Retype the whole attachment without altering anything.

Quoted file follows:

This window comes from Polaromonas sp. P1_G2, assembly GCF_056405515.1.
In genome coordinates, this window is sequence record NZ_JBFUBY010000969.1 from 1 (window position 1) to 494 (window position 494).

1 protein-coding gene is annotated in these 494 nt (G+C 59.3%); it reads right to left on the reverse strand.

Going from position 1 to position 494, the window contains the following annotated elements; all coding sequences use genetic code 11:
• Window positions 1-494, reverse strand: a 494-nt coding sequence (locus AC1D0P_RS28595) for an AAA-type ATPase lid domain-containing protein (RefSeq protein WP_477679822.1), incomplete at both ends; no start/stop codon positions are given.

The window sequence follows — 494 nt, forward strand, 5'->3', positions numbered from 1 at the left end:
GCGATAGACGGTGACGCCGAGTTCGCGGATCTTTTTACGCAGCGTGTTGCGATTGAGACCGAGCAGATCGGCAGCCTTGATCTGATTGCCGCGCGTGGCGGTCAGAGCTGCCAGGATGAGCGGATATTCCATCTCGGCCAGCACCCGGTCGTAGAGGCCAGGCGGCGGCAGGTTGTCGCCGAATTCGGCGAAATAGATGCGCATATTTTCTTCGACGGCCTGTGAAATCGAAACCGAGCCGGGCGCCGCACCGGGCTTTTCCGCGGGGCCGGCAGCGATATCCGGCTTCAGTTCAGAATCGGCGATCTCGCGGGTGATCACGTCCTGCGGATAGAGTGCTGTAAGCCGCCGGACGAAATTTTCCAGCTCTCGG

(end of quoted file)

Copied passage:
This window comes from Polaromonas sp. P1_G2, assembly GCF_056405515.1.
In genome coordinates, this window is sequence record NZ_JBFUBY010000969.1 from 1 (window position 1) to 494 (window position 494).

1 protein-coding gene is annotated in these 494 nt (G+C 59.3%); it reads right to left on the reverse strand.

Going from position 1 to position 494, the window contains the following annotated elements; all coding sequences use genetic code 11:
• Window positions 1-494, reverse strand: a 494-nt coding sequence (locus AC1D0P_RS28595) for an AAA-type ATPase lid domain-containing protein (RefSeq protein WP_477679822.1), incomplete at both ends; no start/stop codon positions are given.

The window sequence follows — 494 nt, forward strand, 5'->3', positions numbered from 1 at the left end:
GCGATAGACGGTGACGCCGAGTTCGCGGATCTTTTTACGCAGCGTGTTGCGATTGAGACCGAGCAGATCGGCAGCCTTGATCTGATTGCCGCGCGTGGCGGTCAGAGCTGCCAGGATGAGCGGATATTCCATCTCGGCCAGCACCCGGTCGTAGAGGCCAGGCGGCGGCAGGTTGTCGCCGAATTCGGCGAAATAGATGCGCATATTTTCTTCGACGGCCTGTGAAATCGAAACCGAGCCGGGCGCCGCACCGGGCTTTTCCGCGGGGCCGGCAGCGATATCCGGCTTCAGTTCAGAATCGGCGATCTCGCGGGTGATCACGTCCTGCGGATAGAGTGCTGTAAGCCGCCGGACGAAATTTTCCAGCTCTCGG